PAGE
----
How Fairness Makes Our Brains Tingle

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The concept of fairness is a really important part of being human. Our very social species has lived in groups forever, so we’re naturally inclined to keep an eye on who’s getting what and who isn’t doing their fair share. A new study in Proceedings of the National Academy of Sciences from Norwegian researchers lends some interesting new insight to how the brain processes this constantly running concern, and seeks to fill a gap in the research: “There is no direct neuronal evidence,” the researchers write, “of how the brain responds to income distributions when people have made different contributions in terms of work effort.” This is a pretty vital aspect of cognition given its relationship to all sorts of questions of politics and justice, of course.

To the press release:

47 male volunteers took part in the experiment. First, the participants were asked to perform simple office work for either 30, 60 or 90 minutes. Participants were then matched in pairs so that a participant who had worked for 30 minutes was paired with a participant who had worked for 90 minutes and a participant who had worked for 60 minutes was paired with a participant who had also worked for 60 minutes.

After this work phase, the participants’ brain activity was measured using an MR scanner. While the striatum’s activity was recorded, the men were presented with 51 different distributions of 1,000 Norwegian kroner or NOK (approximately 118 Euros) between themselves and the participant they were matched with. After each presentation they were asked to evaluate this split.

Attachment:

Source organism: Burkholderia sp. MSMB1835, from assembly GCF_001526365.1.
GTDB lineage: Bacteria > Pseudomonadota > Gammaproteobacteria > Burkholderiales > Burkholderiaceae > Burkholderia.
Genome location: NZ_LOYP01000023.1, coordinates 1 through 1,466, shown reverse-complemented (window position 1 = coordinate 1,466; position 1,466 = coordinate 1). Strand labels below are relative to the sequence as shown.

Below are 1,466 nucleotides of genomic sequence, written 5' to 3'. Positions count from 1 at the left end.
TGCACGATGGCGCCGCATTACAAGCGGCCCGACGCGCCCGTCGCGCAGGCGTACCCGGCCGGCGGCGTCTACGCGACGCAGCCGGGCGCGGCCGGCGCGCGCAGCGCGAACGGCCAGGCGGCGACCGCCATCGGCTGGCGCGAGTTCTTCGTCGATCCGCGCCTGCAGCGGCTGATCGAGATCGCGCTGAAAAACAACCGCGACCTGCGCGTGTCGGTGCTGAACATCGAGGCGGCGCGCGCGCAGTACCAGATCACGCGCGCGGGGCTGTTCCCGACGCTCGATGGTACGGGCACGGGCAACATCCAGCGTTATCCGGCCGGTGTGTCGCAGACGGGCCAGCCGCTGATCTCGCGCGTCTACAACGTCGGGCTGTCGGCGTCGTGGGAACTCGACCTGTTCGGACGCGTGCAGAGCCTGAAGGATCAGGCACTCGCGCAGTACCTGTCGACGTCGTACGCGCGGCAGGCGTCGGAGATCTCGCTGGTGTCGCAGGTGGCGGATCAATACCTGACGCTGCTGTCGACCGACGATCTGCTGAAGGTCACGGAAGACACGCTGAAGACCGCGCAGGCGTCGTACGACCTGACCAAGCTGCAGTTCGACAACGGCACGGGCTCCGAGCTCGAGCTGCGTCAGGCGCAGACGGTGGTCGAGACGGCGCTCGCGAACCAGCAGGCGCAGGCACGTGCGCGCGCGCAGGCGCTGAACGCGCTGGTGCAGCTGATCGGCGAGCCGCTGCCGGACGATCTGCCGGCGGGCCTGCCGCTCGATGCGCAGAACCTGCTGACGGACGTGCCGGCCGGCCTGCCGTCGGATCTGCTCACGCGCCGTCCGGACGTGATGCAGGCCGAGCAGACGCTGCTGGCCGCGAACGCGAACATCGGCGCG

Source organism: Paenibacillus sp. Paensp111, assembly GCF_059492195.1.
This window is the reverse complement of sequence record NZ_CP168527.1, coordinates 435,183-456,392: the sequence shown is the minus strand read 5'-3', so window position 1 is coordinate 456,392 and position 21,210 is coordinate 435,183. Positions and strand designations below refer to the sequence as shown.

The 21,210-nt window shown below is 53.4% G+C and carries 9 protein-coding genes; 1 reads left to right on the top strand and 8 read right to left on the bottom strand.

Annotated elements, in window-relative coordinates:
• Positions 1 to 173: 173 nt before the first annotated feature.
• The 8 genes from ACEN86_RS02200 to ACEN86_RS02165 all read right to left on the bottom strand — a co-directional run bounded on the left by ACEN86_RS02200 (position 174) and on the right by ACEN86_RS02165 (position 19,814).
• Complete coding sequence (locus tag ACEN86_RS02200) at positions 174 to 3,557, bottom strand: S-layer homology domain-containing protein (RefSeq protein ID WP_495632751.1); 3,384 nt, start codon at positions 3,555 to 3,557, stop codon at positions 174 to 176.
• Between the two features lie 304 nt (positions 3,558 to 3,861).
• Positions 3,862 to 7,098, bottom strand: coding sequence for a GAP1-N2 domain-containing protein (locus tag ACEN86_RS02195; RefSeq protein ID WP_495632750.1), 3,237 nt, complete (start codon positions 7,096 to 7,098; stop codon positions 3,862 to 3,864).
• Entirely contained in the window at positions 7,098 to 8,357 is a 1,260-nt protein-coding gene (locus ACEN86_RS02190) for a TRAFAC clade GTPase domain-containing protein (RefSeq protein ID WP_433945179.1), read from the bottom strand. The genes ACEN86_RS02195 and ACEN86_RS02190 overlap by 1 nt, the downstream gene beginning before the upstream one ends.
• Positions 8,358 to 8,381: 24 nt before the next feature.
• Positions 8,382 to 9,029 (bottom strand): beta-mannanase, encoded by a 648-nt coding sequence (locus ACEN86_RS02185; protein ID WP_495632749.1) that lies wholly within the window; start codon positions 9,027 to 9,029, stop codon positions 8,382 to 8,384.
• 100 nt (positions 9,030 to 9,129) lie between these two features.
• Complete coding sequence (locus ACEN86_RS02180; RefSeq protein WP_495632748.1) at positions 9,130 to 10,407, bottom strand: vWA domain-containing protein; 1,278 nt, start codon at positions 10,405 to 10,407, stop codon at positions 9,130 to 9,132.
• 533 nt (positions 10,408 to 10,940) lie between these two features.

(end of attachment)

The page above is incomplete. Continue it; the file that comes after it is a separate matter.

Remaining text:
As an example, a participant who had worked 30 minutes and who was matched with a participant who had worked for 90 minutes was presented with a distribution that gives 120 NOK (approximately 14 Euros) to him and 880 NOK (approximately 104 Euros) to the other participant. He was then asked to rate this distribution on a scale from -5 to +5; with -5 indicating strong dislike whereas +5 indicated a strong liking.

So how did the brain register these differences in effort and reward? As the release puts it, the “key discovery was that the activation in the striatum in response to receiving more money to themselves depends on how much they have worked. The change in the activation was larger for those who had worked a long time, than it was for those who had worked for a short time.”

It’s an important line of work when you think about how all this stuff functions in real life. Usually, especially on the big political questions about redistribution that tend to drive people apart, we lack perfect information on who’s receiving what and how hard they’re working. Our brain is making inferences, and those inferences profoundly affect how we view the world — and judge our fellow humans.